So, I’m about 45 minutes past the time of my appointment with the local Lincroft doctor and am sitting in a sweltering office alongside a woman who is sneezing her head off, a baby that’s crying and an old man with his arm in a sling who keeps staring at me.
The magazines on the badly dented table look to be about 10 years old, the music is Muzak and the carpet doesn’t look as if it’s been cleaned since the Nixon Administration.
Finally there’s some movement from the back office and a man emerges, carrying a bunch of rolled up papers. He opens the door to leave, then turns and shouts back at the doctor, "Hey, doc, I’ll have those blueprints for you by Friday at the latest."
Then it occurs to me that the "doc" has been meeting with an architect for the past 45 minutes to plan his office refurbishment (much needed, to be sure). All the while, the angry old man, the whimpering baby, the severely congested woman and a blogger just sit and sit.
And yet, no one says anything. The old guy catches my eye and shrugs his shoulders with one of those, "What are you going to do?" looks. And, it occurs to me that doctors can get away with this shabby treatment because we’ve been somehow programmed to allow it.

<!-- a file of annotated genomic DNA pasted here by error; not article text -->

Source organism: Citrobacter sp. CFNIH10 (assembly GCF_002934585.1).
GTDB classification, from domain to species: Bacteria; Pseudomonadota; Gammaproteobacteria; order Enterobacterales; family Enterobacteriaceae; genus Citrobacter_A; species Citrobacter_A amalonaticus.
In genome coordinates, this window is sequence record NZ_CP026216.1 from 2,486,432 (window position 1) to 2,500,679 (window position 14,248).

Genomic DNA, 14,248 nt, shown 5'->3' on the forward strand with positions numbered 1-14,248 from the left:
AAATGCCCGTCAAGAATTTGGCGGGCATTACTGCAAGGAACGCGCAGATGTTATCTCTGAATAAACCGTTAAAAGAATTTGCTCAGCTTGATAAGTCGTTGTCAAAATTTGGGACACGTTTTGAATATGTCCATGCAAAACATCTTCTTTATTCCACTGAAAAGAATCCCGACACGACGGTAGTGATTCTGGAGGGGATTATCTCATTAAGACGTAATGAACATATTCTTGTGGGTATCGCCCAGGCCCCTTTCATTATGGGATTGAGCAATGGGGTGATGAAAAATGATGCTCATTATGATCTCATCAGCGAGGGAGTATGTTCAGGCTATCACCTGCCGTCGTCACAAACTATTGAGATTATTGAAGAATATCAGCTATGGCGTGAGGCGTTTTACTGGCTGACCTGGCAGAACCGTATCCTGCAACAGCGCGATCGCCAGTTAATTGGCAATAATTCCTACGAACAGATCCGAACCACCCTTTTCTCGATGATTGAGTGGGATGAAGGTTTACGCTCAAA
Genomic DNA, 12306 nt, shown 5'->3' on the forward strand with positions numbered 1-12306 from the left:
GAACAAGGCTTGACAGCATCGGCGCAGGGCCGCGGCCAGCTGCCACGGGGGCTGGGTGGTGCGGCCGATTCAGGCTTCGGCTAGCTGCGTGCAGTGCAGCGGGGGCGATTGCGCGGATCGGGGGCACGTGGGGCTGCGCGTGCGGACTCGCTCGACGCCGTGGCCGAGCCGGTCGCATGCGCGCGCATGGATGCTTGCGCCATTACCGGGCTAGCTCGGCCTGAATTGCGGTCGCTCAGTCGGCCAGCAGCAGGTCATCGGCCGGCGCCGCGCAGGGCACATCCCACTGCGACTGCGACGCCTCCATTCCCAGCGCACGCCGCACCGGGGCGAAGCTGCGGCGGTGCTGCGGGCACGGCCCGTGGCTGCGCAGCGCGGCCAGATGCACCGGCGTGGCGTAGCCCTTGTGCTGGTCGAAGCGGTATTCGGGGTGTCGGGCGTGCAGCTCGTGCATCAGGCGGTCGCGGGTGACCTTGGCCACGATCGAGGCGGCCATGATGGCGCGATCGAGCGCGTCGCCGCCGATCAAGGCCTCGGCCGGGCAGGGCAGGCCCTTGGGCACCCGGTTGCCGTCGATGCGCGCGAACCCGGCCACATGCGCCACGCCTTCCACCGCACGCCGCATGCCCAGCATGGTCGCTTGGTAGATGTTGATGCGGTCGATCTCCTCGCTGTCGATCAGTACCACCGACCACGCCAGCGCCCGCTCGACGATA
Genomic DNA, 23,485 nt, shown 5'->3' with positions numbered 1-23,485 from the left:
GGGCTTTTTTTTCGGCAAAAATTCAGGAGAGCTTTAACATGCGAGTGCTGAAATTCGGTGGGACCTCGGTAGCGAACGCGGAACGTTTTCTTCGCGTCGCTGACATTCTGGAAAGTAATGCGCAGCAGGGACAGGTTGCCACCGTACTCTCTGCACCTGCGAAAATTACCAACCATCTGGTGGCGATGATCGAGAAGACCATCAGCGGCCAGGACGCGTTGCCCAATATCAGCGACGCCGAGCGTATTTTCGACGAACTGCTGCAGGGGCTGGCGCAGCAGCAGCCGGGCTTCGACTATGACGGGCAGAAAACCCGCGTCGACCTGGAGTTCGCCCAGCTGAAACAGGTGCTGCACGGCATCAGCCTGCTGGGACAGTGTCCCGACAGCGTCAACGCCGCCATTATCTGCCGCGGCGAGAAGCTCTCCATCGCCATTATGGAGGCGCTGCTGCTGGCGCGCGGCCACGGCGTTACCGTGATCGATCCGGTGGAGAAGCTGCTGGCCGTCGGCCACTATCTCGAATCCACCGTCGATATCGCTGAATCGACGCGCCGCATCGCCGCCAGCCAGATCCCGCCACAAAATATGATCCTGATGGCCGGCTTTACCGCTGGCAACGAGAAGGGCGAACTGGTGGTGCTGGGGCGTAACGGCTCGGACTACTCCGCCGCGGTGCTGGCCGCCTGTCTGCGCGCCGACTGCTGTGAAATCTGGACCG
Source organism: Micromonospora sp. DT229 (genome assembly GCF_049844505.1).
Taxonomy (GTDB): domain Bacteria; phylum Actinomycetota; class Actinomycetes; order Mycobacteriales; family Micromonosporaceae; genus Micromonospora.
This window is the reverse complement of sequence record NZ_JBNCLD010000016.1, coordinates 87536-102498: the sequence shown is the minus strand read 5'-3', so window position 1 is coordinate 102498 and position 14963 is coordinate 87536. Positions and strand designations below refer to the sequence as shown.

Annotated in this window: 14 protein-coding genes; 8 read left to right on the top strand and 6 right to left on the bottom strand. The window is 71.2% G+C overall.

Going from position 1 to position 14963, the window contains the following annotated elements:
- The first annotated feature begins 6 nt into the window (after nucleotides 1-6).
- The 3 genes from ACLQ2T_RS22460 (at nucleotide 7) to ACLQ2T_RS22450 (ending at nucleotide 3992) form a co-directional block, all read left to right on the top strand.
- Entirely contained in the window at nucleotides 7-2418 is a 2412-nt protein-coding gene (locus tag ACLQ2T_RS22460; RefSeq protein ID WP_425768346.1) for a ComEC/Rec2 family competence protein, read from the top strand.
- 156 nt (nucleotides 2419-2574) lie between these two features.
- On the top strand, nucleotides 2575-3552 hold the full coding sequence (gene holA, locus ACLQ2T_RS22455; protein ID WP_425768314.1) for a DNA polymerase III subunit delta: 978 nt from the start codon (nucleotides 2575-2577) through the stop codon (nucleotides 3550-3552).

Name me any other professional who could get away with this kind of treatment? If we left clients waiting in our reception room while we met with planners and architects, well, suffice it to say we wouldn’t have any clients (or any office to remodel).
Just once I’d like to keep a doctor waiting for 45 minutes with no explanation. None whatsoever. "Sorry to keep you waiting, doc," I’d finally say as I strolled out to reception. "So, what’s bothering you today?"
Oh well, I can dream. Hey, hold on, the old guy just got called in. Things may be looking up.